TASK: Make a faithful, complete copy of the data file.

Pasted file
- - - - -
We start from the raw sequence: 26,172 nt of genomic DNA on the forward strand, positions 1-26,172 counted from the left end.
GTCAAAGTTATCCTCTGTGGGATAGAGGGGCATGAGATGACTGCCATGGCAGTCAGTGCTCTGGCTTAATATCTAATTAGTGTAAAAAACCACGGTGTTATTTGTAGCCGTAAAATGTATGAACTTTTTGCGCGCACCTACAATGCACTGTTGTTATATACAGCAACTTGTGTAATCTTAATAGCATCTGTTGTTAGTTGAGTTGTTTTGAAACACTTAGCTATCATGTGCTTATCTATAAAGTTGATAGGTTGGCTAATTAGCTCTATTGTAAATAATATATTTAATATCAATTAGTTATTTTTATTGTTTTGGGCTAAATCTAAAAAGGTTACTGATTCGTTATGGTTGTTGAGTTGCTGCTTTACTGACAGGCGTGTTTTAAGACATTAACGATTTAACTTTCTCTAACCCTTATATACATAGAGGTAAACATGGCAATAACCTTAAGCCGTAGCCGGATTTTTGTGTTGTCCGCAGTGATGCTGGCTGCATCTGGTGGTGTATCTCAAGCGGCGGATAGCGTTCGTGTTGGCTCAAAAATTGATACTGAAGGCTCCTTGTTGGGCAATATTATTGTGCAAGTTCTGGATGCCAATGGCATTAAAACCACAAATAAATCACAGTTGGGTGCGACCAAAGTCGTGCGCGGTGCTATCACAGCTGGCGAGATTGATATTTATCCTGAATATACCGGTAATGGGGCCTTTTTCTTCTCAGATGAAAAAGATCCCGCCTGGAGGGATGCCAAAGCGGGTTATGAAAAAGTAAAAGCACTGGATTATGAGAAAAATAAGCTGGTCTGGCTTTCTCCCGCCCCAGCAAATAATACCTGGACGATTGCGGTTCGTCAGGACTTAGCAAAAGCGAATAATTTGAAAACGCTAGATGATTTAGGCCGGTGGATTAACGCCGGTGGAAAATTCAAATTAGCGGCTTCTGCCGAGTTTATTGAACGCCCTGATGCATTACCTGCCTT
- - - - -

We start from the raw sequence: 26,172 nt of genomic DNA on the forward strand, positions 1-26,172 counted from the left end.
GTCAAAGTTATCCTCTGTGGGATAGAGGGGCATGAGATGACTGCCATGGCAGTCAGTGCTCTGGCTTAATATCTAATTAGTGTAAAAAACCACGGTGTTATTTGTAGCCGTAAAATGTATGAACTTTTTGCGCGCACCTACAATGCACTGTTGTTATATACAGCAACTTGTGTAATCTTAATAGCATCTGTTGTTAGTTGAGTTGTTTTGAAACACTTAGCTATCATGTGCTTATCTATAAAGTTGATAGGTTGGCTAATTAGCTCTATTGTAAATAATATATTTAATATCAATTAGTTATTTTTATTGTTTTGGGCTAAATCTAAAAAGGTTACTGATTCGTTATGGTTGTTGAGTTGCTGCTTTACTGACAGGCGTGTTTTAAGACATTAACGATTTAACTTTCTCTAACCCTTATATACATAGAGGTAAACATGGCAATAACCTTAAGCCGTAGCCGGATTTTTGTGTTGTCCGCAGTGATGCTGGCTGCATCTGGTGGTGTATCTCAAGCGGCGGATAGCGTTCGTGTTGGCTCAAAAATTGATACTGAAGGCTCCTTGTTGGGCAATATTATTGTGCAAGTTCTGGATGCCAATGGCATTAAAACCACAAATAAATCACAGTTGGGTGCGACCAAAGTCGTGCGCGGTGCTATCACAGCTGGCGAGATTGATATTTATCCTGAATATACCGGTAATGGGGCCTTTTTCTTCTCAGATGAAAAAGATCCCGCCTGGAGGGATGCCAAAGCGGGTTATGAAAAAGTAAAAGCACTGGATTATGAGAAAAATAAGCTGGTCTGGCTTTCTCCCGCCCCAGCAAATAATACCTGGACGATTGCGGTTCGTCAGGACTTAGCAAAAGCGAATAATTTGAAAACGCTAGATGATTTAGGCCGGTGGATTAACGCCGGTGGAAAATTCAAATTAGCGGCTTCTGCCGAGTTTATTGAACGCCCTGATGCATTACCTGCCTT